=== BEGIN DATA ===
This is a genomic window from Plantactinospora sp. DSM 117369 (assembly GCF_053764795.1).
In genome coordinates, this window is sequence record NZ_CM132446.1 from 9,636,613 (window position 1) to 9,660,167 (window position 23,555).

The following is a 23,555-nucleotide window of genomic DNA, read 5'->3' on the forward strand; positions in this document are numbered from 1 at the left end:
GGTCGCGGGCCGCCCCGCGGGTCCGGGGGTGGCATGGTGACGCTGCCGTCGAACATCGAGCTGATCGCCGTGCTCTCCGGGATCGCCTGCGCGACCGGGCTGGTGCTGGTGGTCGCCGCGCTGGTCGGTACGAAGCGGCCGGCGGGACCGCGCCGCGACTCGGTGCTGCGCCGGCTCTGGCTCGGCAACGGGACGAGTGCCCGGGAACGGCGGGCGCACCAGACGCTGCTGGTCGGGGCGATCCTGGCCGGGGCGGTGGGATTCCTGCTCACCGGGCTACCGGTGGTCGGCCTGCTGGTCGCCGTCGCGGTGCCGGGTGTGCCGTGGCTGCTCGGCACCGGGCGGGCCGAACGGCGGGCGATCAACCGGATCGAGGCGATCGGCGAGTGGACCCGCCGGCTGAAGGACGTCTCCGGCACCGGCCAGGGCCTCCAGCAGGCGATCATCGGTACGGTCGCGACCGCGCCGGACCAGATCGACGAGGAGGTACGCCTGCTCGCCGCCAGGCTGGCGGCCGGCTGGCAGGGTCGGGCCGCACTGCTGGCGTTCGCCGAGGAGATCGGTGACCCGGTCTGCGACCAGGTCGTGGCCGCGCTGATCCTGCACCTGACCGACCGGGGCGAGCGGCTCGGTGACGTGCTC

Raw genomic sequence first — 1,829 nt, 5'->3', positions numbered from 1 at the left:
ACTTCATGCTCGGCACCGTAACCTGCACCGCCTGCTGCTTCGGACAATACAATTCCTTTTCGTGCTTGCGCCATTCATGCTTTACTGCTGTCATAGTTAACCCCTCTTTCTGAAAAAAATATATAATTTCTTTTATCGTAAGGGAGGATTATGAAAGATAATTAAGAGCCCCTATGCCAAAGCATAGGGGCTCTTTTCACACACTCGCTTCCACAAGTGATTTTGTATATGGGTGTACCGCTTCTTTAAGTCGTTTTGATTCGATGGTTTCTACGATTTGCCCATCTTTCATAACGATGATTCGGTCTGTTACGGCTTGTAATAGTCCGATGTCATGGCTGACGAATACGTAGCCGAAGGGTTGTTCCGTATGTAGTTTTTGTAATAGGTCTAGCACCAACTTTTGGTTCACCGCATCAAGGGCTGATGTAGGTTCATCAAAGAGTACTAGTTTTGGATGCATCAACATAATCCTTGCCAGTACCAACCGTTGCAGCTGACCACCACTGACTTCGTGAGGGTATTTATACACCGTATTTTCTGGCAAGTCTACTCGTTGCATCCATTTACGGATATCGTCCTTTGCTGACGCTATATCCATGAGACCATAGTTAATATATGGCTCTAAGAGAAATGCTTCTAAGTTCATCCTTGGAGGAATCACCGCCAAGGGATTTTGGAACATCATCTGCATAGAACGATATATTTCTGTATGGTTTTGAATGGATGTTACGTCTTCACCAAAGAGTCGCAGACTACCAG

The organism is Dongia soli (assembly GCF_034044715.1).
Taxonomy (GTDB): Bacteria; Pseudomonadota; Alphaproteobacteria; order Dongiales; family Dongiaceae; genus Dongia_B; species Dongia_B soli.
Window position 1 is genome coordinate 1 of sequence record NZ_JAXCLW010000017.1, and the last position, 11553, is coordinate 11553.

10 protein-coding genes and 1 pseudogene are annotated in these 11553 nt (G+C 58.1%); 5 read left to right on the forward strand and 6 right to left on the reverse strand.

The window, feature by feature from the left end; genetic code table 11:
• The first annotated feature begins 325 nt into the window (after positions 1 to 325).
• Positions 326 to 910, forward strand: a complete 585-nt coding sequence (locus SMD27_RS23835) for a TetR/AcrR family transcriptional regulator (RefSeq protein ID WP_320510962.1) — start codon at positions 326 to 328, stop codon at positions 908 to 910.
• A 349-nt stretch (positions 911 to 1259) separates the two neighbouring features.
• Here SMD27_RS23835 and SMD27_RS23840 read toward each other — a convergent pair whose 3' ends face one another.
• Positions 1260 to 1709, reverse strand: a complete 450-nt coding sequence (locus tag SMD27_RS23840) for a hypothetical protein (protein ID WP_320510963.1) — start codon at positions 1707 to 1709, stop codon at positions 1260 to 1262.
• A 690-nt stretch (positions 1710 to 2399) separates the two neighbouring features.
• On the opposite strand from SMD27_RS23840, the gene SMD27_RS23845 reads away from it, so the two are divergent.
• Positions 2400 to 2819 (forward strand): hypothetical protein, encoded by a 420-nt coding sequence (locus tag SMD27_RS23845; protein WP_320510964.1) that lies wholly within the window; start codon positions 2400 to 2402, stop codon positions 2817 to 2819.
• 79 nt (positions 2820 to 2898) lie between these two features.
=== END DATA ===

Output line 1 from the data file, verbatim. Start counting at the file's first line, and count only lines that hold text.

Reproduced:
This is a genomic window from Plantactinospora sp. DSM 117369 (assembly GCF_053764795.1).